So having started with a Turnigy micro quad and finding that I crash an awful lot and spent more time fixing it than flying, I started building my own frames. Starting with an oversized overweight H-quad (pine wood booms). I simply didn't fly. Really my inexperience of building lightweight flying machines there.

So I rebuilt into a x-quad and drilled the arms out to save some weight. Now I was flying again and I must say, it was pretty good. More robust than the turnigy, but still crashing too much / changing too many props for it to be useful.

I decided that my problem was one of scale. These micro quads are very twitchy, they react faster than your eye can detect and my responses were always to overcompensate until I hit the ground.

So the next build was a balsa boomed x-quad which was dimensionally 1.7 times the size of the pine wood x-quad, for the same weight. I started having more flying time before the crash. But the first crash broke a boom square off. Balsa just doesn't have the strength needed.

Here's a picture of the balsa x-quad with the KK1 controller and without it's fibreglass landing gear (which ended up being very good if a little heavy). You can see the scale difference between the models, despite the same hardware.

Up front is the HK Wing Cam HD (piece of crap) which is sans battery and wrapped in electrical tape to keep it intact. 



Somewhere around here, due to flying a bit with a simulator, I realised that my KK Flight Controller was in rate mode. It's the older KK1 board where there's a fixed firmware. Not sure if it came with rate mode, or whether the previous owner had changed the firmware. But now I understood why I was having such trouble learning to fly when others were flying much more stably. Duh! In hindsight, I'm glad I started with rate mode. I have learnt an awful lot about building strong and light flying machines, which I probably wouldn't have been driven to develop if I could fly 'out of the box'.

Finally I was ready to tackle APM and autonomous flight for the first time. So being on a tight budget, I went for the entry level rip-off of the HK megapirateNG AIO board. I realise that this is wrong on so many levels. It being a rip-off of the Crius AIO board which is essentially a rip-off of the APM2 board. But for $70 including GPS, how can you complain. It's also damn small and light. And I must say it works a treat. 

On my second flight, I got it to loiter! Given it was quite windy and I was flying on a relatively steep slope. Funny story being that. This area is around the Kindergarden at the end of my street. It's by far not the best place to fly, but I only get time off to fly if I can take the twins (3yo) somewhere. 

So you can see in the following video how I have it in loiter then brick-it when I realise the boys have run off down the street whilst I was distracted. Sorry for any intermittent Swiss-German too.

Here's a picture of the final x-quad on the right. After getting it to loiter for the first time, I decided to retire it and build up the micro x-hexa on the left of the picture.



This is the frame. Stiff balsa base plate with carbon spars (12x10) which are definitely oversized but were cheap and the right size and the same weight as the balsa. the split x form of the booms was derived from the want to have H-style straight booms passing through (like the middle boom) but it not fitting with the base plate and the props. So I angled the front and rear booms at about 45°. It's a good compromise between H simplicity and saving weight compared to the standard hex form, and when we get to the landing gear, has a useful benefit.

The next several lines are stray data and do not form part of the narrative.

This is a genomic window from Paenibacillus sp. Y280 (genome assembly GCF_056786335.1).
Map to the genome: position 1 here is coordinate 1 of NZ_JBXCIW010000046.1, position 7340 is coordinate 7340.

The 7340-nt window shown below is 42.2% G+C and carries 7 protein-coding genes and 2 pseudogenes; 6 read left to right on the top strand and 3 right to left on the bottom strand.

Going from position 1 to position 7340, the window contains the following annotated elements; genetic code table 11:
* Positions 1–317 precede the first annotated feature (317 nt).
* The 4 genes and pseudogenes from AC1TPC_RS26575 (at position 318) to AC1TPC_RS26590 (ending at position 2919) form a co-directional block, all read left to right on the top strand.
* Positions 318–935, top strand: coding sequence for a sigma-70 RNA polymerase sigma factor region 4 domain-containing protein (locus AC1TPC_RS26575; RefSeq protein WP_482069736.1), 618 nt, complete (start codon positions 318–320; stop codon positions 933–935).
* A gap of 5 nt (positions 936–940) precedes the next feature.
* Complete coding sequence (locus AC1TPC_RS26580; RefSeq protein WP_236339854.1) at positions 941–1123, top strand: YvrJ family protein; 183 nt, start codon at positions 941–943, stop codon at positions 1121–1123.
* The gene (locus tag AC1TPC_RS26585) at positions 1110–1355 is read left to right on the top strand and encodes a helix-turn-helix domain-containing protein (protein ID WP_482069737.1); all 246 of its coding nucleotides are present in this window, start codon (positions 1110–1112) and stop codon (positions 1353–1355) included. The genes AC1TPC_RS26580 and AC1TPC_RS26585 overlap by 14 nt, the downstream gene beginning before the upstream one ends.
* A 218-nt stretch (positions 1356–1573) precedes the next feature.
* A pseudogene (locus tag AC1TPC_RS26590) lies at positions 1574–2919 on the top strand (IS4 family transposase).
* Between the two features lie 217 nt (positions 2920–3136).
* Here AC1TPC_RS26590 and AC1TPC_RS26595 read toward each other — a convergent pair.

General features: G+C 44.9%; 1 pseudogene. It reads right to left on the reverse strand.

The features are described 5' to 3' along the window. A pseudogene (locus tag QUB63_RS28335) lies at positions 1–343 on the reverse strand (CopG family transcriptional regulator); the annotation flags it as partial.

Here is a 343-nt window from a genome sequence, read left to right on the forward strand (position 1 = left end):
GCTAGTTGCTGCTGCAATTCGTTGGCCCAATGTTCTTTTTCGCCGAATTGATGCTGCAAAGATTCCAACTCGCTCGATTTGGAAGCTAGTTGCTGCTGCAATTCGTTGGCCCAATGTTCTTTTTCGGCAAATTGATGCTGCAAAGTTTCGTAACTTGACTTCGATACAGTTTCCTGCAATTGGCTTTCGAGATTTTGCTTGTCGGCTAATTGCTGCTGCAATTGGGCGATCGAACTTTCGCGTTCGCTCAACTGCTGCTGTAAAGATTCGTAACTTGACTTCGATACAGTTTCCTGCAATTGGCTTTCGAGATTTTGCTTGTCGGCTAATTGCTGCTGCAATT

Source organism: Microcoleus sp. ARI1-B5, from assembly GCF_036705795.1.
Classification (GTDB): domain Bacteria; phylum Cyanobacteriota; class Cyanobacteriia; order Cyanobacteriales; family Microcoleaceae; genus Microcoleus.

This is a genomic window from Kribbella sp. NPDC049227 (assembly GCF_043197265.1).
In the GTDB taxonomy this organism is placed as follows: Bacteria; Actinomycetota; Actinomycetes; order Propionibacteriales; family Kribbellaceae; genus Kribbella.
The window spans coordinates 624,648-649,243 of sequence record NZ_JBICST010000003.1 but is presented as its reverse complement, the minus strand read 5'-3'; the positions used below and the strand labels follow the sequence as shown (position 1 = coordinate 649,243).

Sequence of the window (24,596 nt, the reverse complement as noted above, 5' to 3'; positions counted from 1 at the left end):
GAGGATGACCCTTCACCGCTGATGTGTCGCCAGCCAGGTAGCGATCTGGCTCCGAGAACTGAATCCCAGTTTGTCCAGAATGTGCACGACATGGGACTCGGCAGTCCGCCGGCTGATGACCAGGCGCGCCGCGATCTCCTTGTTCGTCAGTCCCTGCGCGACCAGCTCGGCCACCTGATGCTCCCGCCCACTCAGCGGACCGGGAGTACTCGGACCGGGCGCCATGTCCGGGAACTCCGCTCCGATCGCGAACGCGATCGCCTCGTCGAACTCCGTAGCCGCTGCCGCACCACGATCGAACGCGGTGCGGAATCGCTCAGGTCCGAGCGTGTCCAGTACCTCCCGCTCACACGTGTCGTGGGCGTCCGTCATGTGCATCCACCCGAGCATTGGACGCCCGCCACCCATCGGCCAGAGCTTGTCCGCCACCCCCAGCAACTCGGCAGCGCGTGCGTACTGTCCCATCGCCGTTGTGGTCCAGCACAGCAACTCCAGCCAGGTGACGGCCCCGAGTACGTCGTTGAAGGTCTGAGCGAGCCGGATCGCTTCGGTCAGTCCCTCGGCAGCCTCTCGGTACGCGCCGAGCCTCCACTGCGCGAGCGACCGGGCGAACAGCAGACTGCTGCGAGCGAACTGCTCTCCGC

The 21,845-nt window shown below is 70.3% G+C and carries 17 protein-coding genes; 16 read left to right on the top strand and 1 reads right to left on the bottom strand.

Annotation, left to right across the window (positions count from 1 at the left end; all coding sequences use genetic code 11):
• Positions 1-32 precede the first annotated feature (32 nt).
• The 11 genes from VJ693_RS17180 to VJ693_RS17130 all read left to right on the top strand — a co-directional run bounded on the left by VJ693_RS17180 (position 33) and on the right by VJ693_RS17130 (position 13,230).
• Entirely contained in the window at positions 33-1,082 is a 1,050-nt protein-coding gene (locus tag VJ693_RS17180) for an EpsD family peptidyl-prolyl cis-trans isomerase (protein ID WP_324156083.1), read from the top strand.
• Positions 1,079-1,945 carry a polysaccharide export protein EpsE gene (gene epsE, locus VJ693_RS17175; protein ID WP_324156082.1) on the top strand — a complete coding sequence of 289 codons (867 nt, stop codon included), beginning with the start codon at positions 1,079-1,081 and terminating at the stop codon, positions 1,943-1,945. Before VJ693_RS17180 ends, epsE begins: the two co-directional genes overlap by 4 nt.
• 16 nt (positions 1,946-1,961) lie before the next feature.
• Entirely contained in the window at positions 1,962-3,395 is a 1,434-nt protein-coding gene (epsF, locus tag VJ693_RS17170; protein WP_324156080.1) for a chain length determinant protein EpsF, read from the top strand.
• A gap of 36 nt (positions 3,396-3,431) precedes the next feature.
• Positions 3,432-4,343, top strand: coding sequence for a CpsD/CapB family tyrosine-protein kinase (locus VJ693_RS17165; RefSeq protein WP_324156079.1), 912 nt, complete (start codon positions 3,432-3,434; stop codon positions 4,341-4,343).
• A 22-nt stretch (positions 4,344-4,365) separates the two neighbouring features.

So after a couple of nights working til late, this is more or less (sans landing gear) the more-or-less hexa. I just made that up based on the boom configuration looking like >|< (programming in joke I guess...).




Interesting Specs:

Distance between motors ~400mm which is rather mini scale on micro equipment

HK MegapirateNG flight controller with APM 2.7 w/ UBLOX NEO-6M

T1811 outrunners with 6030 GWS props run off plush 6A ESCs giving around 160g thrust at full throttle (total 960g)

5.8GHz FPV transmitter with 180mAh 3s LiPo

HK wing cam HD for FPV (but I will be ditching this when my next HK delivery comes).

1.3Ah 2s LiPo with voltage indicator (not in picture).. hmmm must be somewhere in a box still.

The total weight of this kit is 490g. So around 1/2 throttle. Not bad.


I added the helicopter training landing gear... let's see how that performs. Bit on the heavy side at about 20g (mostly due to the heavy foam balls). But as you can see, fits in neatly with the >|< configuration.





Next steps are getting it back in the air - loiter and finally waypoint following. Then get the FPV gear working.

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  • MR60

    Very nice experiment and progress.

    An idea you can try (I've tested that succesfully) : on top and bottom of your balsa plate, coat some epoxy with a layer of cotton fabric (very strong and light fibers, omnidirectional). You will get a "Hugues' plate", as solid as more expensive materials but very cheap.

  • Thanks Doug. I could have / should have written a bit more coherently. Glad the message got across anyway.

  • Ah, a builder after my own heart!

    A+ for your experimentation!


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